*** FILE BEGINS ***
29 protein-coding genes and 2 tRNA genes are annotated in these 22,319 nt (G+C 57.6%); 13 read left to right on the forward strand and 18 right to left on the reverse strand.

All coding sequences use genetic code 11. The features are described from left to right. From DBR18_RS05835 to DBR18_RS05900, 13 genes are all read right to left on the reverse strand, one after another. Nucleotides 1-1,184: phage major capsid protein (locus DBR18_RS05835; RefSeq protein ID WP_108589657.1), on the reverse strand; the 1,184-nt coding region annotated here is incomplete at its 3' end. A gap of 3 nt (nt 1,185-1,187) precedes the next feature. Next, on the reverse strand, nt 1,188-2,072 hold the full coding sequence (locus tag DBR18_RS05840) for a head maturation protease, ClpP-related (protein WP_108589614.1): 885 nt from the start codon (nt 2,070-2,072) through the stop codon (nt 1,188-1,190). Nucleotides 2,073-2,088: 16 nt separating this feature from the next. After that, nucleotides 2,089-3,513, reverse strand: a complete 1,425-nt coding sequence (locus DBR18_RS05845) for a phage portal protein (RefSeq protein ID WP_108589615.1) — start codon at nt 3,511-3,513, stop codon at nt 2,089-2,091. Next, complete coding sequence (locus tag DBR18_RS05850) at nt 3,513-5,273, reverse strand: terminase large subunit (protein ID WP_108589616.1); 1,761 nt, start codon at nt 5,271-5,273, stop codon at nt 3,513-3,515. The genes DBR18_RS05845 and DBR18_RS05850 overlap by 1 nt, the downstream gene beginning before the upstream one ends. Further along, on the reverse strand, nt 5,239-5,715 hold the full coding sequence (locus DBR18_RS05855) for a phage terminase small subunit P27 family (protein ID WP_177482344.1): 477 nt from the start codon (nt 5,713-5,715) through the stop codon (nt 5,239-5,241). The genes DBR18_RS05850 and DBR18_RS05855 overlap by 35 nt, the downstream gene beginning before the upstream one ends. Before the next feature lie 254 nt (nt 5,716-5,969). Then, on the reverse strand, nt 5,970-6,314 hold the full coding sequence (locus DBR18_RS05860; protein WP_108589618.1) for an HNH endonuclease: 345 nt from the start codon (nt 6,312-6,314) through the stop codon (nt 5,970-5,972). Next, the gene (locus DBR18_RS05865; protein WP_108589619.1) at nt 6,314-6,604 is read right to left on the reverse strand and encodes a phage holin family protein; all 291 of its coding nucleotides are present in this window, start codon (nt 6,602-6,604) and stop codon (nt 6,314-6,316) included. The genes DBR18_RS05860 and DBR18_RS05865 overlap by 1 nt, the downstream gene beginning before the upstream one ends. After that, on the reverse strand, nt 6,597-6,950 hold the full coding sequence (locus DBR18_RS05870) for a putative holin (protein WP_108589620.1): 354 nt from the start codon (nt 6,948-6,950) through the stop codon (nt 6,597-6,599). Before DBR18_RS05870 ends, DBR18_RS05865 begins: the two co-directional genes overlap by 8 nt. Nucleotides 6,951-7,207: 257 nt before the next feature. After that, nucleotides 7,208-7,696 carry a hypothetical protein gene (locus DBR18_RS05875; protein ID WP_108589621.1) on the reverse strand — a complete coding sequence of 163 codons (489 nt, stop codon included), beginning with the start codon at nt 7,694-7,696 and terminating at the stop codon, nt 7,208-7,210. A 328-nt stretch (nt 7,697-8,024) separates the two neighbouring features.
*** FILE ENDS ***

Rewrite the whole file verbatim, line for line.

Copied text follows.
29 protein-coding genes and 2 tRNA genes are annotated in these 22,319 nt (G+C 57.6%); 13 read left to right on the forward strand and 18 right to left on the reverse strand.

All coding sequences use genetic code 11. The features are described from left to right. From DBR18_RS05835 to DBR18_RS05900, 13 genes are all read right to left on the reverse strand, one after another. Nucleotides 1-1,184: phage major capsid protein (locus DBR18_RS05835; RefSeq protein ID WP_108589657.1), on the reverse strand; the 1,184-nt coding region annotated here is incomplete at its 3' end. A gap of 3 nt (nt 1,185-1,187) precedes the next feature. Next, on the reverse strand, nt 1,188-2,072 hold the full coding sequence (locus tag DBR18_RS05840) for a head maturation protease, ClpP-related (protein WP_108589614.1): 885 nt from the start codon (nt 2,070-2,072) through the stop codon (nt 1,188-1,190). Nucleotides 2,073-2,088: 16 nt separating this feature from the next. After that, nucleotides 2,089-3,513, reverse strand: a complete 1,425-nt coding sequence (locus DBR18_RS05845) for a phage portal protein (RefSeq protein ID WP_108589615.1) — start codon at nt 3,511-3,513, stop codon at nt 2,089-2,091. Next, complete coding sequence (locus tag DBR18_RS05850) at nt 3,513-5,273, reverse strand: terminase large subunit (protein ID WP_108589616.1); 1,761 nt, start codon at nt 5,271-5,273, stop codon at nt 3,513-3,515. The genes DBR18_RS05845 and DBR18_RS05850 overlap by 1 nt, the downstream gene beginning before the upstream one ends. Further along, on the reverse strand, nt 5,239-5,715 hold the full coding sequence (locus DBR18_RS05855) for a phage terminase small subunit P27 family (protein ID WP_177482344.1): 477 nt from the start codon (nt 5,713-5,715) through the stop codon (nt 5,239-5,241). The genes DBR18_RS05850 and DBR18_RS05855 overlap by 35 nt, the downstream gene beginning before the upstream one ends. Before the next feature lie 254 nt (nt 5,716-5,969). Then, on the reverse strand, nt 5,970-6,314 hold the full coding sequence (locus DBR18_RS05860; protein WP_108589618.1) for an HNH endonuclease: 345 nt from the start codon (nt 6,312-6,314) through the stop codon (nt 5,970-5,972). Next, the gene (locus DBR18_RS05865; protein WP_108589619.1) at nt 6,314-6,604 is read right to left on the reverse strand and encodes a phage holin family protein; all 291 of its coding nucleotides are present in this window, start codon (nt 6,602-6,604) and stop codon (nt 6,314-6,316) included. The genes DBR18_RS05860 and DBR18_RS05865 overlap by 1 nt, the downstream gene beginning before the upstream one ends. After that, on the reverse strand, nt 6,597-6,950 hold the full coding sequence (locus DBR18_RS05870) for a putative holin (protein WP_108589620.1): 354 nt from the start codon (nt 6,948-6,950) through the stop codon (nt 6,597-6,599). Before DBR18_RS05870 ends, DBR18_RS05865 begins: the two co-directional genes overlap by 8 nt. Nucleotides 6,951-7,207: 257 nt before the next feature. After that, nucleotides 7,208-7,696 carry a hypothetical protein gene (locus DBR18_RS05875; protein ID WP_108589621.1) on the reverse strand — a complete coding sequence of 163 codons (489 nt, stop codon included), beginning with the start codon at nt 7,694-7,696 and terminating at the stop codon, nt 7,208-7,210. A 328-nt stretch (nt 7,697-8,024) separates the two neighbouring features.